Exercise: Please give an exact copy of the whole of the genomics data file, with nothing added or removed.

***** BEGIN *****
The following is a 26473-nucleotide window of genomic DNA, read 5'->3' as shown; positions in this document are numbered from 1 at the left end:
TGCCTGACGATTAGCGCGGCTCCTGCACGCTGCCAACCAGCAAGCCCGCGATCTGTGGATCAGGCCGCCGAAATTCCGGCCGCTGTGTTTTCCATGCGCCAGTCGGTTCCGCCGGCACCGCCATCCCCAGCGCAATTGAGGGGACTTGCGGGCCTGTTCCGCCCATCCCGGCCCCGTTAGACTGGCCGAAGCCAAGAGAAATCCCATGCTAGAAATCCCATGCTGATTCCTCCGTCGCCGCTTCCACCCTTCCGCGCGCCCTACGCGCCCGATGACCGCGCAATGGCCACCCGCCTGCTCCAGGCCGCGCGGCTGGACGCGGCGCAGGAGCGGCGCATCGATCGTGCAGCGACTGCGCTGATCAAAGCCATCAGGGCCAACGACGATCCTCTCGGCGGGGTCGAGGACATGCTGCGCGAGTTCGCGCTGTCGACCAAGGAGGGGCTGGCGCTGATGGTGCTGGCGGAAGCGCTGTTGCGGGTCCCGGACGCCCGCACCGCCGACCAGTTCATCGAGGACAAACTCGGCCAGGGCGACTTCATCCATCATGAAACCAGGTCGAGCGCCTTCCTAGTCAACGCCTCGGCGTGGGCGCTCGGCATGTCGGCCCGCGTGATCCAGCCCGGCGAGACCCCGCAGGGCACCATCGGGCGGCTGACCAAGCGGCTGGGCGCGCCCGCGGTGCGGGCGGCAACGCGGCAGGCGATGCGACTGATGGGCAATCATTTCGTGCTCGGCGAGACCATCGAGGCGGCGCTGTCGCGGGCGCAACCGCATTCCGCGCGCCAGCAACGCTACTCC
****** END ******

The following is a 26473-nucleotide window of genomic DNA, read 5'->3' as shown; positions in this document are numbered from 1 at the left end:
TGCCTGACGATTAGCGCGGCTCCTGCACGCTGCCAACCAGCAAGCCCGCGATCTGTGGATCAGGCCGCCGAAATTCCGGCCGCTGTGTTTTCCATGCGCCAGTCGGTTCCGCCGGCACCGCCATCCCCAGCGCAATTGAGGGGACTTGCGGGCCTGTTCCGCCCATCCCGGCCCCGTTAGACTGGCCGAAGCCAAGAGAAATCCCATGCTAGAAATCCCATGCTGATTCCTCCGTCGCCGCTTCCACCCTTCCGCGCGCCCTACGCGCCCGATGACCGCGCAATGGCCACCCGCCTGCTCCAGGCCGCGCGGCTGGACGCGGCGCAGGAGCGGCGCATCGATCGTGCAGCGACTGCGCTGATCAAAGCCATCAGGGCCAACGACGATCCTCTCGGCGGGGTCGAGGACATGCTGCGCGAGTTCGCGCTGTCGACCAAGGAGGGGCTGGCGCTGATGGTGCTGGCGGAAGCGCTGTTGCGGGTCCCGGACGCCCGCACCGCCGACCAGTTCATCGAGGACAAACTCGGCCAGGGCGACTTCATCCATCATGAAACCAGGTCGAGCGCCTTCCTAGTCAACGCCTCGGCGTGGGCGCTCGGCATGTCGGCCCGCGTGATCCAGCCCGGCGAGACCCCGCAGGGCACCATCGGGCGGCTGACCAAGCGGCTGGGCGCGCCCGCGGTGCGGGCGGCAACGCGGCAGGCGATGCGACTGATGGGCAATCATTTCGTGCTCGGCGAGACCATCGAGGCGGCGCTGTCGCGGGCGCAACCGCATTCCGCGCGCCAGCAACGCTACTCC